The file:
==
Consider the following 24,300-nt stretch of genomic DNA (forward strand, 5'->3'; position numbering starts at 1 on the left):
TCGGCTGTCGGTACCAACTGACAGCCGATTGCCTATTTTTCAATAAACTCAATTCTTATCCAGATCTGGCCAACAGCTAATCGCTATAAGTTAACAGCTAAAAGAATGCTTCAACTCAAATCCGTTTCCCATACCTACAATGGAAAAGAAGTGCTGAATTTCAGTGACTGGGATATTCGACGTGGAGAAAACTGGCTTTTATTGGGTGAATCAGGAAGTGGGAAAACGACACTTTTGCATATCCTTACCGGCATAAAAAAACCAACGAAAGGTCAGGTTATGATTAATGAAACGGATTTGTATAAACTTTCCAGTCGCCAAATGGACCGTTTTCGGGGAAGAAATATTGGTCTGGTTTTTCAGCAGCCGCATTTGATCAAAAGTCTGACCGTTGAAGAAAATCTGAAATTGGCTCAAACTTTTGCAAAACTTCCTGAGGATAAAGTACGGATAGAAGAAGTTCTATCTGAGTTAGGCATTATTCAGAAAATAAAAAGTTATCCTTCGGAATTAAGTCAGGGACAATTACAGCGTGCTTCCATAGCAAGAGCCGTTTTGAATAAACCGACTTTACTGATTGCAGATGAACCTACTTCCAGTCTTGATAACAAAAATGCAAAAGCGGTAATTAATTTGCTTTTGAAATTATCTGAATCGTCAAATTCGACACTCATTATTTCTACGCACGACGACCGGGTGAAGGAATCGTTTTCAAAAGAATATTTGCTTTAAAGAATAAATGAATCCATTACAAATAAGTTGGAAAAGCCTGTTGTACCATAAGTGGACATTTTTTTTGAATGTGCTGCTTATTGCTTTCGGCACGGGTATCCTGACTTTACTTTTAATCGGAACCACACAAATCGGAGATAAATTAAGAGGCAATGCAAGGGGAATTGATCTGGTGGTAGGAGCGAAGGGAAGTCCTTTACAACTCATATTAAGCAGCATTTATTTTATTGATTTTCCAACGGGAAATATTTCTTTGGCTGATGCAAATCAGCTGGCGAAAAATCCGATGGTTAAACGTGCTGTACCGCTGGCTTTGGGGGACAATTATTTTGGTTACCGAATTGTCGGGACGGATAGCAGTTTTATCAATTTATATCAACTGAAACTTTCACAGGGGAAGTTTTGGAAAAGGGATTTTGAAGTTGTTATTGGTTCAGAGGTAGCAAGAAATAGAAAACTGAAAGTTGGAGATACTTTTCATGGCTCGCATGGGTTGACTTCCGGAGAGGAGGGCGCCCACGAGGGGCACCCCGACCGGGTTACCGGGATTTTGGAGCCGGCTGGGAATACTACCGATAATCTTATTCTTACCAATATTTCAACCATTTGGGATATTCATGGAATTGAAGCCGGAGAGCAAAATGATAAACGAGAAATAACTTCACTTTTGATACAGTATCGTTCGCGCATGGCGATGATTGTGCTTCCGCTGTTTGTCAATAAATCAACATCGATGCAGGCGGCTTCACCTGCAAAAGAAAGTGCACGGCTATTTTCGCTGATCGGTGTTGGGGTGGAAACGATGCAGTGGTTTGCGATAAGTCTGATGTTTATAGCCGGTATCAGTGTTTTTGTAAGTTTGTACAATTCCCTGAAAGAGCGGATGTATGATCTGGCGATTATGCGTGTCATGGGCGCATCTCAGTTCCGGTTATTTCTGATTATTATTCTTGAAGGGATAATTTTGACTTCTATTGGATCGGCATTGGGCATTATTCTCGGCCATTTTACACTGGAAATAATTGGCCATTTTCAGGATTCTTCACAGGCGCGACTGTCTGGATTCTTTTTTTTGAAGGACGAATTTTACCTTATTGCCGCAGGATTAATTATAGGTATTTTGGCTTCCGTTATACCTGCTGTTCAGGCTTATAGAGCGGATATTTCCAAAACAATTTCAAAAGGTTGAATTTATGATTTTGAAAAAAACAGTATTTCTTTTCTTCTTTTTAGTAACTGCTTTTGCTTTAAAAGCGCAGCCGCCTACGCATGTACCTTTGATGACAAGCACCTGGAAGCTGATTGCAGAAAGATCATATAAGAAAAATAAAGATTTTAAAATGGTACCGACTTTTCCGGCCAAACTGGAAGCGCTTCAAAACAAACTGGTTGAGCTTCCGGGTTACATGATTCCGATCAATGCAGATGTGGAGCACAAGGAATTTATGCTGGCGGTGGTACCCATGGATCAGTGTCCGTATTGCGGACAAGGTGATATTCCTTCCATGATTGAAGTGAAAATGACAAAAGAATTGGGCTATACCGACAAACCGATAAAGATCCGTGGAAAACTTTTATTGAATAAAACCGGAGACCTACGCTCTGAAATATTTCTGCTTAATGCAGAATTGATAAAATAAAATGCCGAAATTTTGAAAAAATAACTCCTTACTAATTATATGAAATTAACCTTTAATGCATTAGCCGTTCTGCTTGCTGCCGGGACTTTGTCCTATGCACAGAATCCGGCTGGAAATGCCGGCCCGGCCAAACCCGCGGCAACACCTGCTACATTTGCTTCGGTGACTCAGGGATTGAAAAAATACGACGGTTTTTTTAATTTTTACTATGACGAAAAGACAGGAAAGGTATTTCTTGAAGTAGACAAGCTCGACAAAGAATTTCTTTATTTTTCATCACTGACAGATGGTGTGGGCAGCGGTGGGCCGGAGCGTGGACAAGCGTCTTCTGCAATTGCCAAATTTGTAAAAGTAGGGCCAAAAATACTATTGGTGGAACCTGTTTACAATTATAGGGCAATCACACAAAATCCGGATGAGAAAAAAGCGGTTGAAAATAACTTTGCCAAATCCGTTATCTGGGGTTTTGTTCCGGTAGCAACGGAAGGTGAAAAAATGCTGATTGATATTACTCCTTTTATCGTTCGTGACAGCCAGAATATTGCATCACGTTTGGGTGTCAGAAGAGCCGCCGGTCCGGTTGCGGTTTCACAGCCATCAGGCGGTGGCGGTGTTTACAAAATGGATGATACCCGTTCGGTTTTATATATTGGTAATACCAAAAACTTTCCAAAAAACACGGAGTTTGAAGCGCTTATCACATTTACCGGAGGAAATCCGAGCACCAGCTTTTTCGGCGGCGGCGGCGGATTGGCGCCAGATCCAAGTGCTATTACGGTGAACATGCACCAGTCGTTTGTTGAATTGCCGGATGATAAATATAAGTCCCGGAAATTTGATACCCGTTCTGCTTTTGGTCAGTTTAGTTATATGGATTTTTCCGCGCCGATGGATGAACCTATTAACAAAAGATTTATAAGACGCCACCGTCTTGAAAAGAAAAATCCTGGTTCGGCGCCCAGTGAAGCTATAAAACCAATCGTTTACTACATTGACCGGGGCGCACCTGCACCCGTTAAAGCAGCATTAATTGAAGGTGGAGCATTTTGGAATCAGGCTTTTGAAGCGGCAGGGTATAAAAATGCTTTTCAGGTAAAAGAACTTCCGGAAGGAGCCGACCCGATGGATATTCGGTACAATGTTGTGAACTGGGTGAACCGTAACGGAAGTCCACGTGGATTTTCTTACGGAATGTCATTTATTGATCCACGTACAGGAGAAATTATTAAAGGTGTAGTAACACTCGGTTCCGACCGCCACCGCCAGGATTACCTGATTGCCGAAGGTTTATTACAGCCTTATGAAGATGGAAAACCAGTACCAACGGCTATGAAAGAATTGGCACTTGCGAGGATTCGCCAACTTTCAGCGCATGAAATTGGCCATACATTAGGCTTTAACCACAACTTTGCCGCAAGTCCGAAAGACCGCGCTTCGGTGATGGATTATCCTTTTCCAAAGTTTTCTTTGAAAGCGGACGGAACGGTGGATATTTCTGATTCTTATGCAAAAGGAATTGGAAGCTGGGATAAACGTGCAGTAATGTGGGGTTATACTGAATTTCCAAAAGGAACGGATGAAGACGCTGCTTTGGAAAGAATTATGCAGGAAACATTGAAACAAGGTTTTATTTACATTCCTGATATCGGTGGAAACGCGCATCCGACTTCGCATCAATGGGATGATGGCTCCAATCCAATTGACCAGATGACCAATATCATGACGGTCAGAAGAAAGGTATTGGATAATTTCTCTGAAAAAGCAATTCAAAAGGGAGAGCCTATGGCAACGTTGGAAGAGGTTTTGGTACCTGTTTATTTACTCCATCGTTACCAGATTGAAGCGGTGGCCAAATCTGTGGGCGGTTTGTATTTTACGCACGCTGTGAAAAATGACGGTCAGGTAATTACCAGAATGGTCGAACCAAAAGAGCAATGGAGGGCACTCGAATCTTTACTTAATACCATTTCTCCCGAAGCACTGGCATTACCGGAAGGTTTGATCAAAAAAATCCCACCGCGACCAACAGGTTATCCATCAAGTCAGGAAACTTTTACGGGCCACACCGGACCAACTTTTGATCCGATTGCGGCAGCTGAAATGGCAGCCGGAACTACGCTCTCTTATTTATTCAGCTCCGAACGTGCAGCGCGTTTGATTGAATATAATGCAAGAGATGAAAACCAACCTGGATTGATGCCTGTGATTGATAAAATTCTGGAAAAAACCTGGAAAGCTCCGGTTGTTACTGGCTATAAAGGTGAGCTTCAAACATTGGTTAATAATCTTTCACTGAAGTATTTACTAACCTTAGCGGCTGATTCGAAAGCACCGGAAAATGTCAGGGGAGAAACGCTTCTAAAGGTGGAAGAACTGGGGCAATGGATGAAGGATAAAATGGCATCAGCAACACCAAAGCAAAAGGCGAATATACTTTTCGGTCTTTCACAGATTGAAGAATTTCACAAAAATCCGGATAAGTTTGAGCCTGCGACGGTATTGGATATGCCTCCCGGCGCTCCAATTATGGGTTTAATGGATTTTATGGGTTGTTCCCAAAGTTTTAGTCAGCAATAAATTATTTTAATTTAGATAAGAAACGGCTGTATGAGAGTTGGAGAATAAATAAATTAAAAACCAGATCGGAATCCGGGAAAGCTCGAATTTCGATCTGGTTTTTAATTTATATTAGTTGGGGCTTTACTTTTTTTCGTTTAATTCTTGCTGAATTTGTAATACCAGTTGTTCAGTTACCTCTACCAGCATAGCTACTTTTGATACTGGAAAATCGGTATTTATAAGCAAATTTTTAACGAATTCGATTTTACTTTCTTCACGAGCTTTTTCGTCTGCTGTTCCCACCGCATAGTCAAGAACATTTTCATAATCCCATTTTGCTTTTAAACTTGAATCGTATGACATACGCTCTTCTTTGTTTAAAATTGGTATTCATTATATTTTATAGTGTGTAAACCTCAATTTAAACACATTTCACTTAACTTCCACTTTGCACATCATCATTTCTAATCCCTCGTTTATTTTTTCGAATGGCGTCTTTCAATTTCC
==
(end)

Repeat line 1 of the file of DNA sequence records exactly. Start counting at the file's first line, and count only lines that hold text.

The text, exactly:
Consider the following 24,300-nt stretch of genomic DNA (forward strand, 5'->3'; position numbering starts at 1 on the left):